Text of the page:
Analysis: Syria and Hamas: End of a honeymoon

Now that Hamas has left Syria, its leaders are finally able to voice their true feelings about Assad.

February 25, 2012 19:21
2 minute read.
Pictures of Bashar, Hafez Assad

Pictures of Bashar, Hafez Assad 311. (photo credit: Ahmed Jadallah/Reuters)


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The honeymoon between Hamas and the Syrian regime is now officially over.

Since the eruption of the uprising against Bashar Assad’s regime nearly a year ago, Hamas had refrained from taking sides. Its declared policy was that the movement did not interfere in the internal affairs of Arab countries.

But for Hamas, Syria is not just another Arab country. It is the only country that agreed to host Hamas leader Khaled Mashaal and some of his top aides after they were expelled from Jordan and stripped of their Jordanian citizenship more than a decade ago.

Syria’s decision to allow Hamas to set up a base in Damascus was mainly designed to undermine the PLO. It was not out of love for the Islamist movement or the Palestinians.

Syrian efforts to undermine the PLO go as far back as the early 1980s, when Assad’s father, Hafez Assad, supported and later hosted senior Fatah officers who led a revolt against Yasser Arafat in southern Lebanon. Since then, at least 10 other radical Palestinian groups have been given shelter in Syria, where they formed a “rejectionist front” opposed to Arafat and the PLO.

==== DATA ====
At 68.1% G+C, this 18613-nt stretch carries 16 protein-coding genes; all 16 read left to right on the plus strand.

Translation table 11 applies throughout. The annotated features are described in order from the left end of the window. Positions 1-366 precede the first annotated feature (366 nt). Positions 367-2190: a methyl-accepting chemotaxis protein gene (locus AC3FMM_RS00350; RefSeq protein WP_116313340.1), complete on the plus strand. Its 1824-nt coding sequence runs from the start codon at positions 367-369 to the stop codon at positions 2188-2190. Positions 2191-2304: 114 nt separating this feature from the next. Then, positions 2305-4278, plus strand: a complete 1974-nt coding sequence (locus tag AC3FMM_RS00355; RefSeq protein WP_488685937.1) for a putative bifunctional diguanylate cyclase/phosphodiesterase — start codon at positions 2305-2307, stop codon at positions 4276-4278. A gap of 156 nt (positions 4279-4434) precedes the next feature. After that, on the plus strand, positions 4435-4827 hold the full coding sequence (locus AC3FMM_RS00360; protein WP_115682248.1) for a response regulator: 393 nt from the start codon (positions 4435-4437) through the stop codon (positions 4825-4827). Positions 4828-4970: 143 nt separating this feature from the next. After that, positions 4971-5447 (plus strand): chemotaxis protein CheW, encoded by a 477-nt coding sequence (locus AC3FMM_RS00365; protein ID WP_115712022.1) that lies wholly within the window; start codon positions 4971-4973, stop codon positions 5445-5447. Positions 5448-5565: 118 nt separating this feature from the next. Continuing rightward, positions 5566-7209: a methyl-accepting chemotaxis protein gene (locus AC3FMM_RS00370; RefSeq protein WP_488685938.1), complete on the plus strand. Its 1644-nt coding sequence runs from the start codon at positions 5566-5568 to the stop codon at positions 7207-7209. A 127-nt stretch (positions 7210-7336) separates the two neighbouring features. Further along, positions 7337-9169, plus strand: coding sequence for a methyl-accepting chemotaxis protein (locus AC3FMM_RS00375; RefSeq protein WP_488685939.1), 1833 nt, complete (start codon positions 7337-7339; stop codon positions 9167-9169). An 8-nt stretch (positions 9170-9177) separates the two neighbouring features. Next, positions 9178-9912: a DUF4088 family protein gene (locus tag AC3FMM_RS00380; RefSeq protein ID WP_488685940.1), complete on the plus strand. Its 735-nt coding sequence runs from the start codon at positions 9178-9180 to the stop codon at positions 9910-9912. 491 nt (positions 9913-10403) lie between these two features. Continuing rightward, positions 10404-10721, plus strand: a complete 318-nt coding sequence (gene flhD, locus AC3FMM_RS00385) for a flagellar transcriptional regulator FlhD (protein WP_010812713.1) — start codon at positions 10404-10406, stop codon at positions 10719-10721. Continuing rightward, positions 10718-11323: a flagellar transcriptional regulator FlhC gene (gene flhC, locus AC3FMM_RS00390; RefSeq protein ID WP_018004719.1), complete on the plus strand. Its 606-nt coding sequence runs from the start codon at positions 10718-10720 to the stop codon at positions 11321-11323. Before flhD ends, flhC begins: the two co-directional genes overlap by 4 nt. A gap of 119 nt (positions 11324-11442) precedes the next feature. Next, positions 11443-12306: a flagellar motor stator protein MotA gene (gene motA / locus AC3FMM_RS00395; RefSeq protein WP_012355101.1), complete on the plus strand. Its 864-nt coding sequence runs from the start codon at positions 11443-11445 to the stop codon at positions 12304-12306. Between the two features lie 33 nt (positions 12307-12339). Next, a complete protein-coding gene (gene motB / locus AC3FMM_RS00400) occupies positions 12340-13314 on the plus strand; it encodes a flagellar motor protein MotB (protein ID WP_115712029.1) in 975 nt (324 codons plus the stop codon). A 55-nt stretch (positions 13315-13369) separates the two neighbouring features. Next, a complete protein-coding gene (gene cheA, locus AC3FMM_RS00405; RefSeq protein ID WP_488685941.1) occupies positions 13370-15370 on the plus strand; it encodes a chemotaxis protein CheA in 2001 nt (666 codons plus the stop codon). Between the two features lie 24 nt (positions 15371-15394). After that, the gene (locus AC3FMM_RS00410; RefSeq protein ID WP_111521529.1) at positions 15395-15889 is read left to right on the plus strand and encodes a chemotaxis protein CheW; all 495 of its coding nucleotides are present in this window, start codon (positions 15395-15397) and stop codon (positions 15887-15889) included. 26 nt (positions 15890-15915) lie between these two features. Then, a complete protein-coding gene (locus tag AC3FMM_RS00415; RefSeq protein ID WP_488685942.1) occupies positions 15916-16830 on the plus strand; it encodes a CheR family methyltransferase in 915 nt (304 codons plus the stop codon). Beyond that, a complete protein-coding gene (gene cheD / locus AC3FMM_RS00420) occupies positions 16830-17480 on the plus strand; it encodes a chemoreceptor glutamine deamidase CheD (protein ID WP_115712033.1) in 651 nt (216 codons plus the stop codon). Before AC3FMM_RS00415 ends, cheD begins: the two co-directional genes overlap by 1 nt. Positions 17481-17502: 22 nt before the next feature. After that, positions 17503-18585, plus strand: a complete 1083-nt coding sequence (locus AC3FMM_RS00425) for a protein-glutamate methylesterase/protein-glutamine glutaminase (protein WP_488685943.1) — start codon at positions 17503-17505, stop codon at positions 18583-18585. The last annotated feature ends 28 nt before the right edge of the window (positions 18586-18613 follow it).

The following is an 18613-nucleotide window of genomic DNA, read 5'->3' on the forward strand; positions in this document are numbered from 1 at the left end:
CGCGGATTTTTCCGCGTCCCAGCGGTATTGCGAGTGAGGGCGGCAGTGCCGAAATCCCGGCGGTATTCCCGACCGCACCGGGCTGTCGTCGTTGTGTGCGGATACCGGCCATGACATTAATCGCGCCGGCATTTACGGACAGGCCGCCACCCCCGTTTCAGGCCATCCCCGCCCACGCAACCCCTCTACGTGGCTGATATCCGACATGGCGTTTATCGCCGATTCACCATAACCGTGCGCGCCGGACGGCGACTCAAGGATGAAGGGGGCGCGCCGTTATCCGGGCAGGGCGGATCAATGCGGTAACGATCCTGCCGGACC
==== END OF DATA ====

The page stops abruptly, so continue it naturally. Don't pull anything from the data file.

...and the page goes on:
The Arab Spring has put Palestinian groups, including Hamas, in a delicate situation.

Palestinians have enthusiastically supported demands for regime change and reforms in the Arab world, and Hamas and the other Damascus-based groups could not afford to be seen as supporting an Arab dictator who was massacring his people.

The first sign of tension between Hamas and Assad surfaced a few months ago when Syrian authorities demanded that Mashaal follow Hezbollah and publicly declare his backing for the Assad regime.

Mashaal’s refusal made him persona non grata in Syria and forced him to start searching for a new home. In recent weeks, he and most of the top Damascus-based Hamas leaders and their families have moved to Egypt, Jordan, Qatar and the Gaza Strip.

Until recently, Hamas had been careful not to come out against Assad in public as long as its leaders and offices were still in Damascus. It did not want to end up like Hezbollah, which has lost points among the Arab and Muslim masses for siding with Assad in the bloody war against his people.

But now that Hamas has left Syria, its leaders are finally able to voice their true feelings. Last Friday, Hamas Prime Minister Ismail Haniyeh chose Cairo as the venue for expressing his movement’s support for the Syrian people’s efforts to get rid of the regime.

Haniyeh said that Hamas “lauds the Syrian people who seek freedom, democracy and reform.” This one sentence was enough to signal the end of a long honeymoon between Assad’s regime and Hamas.

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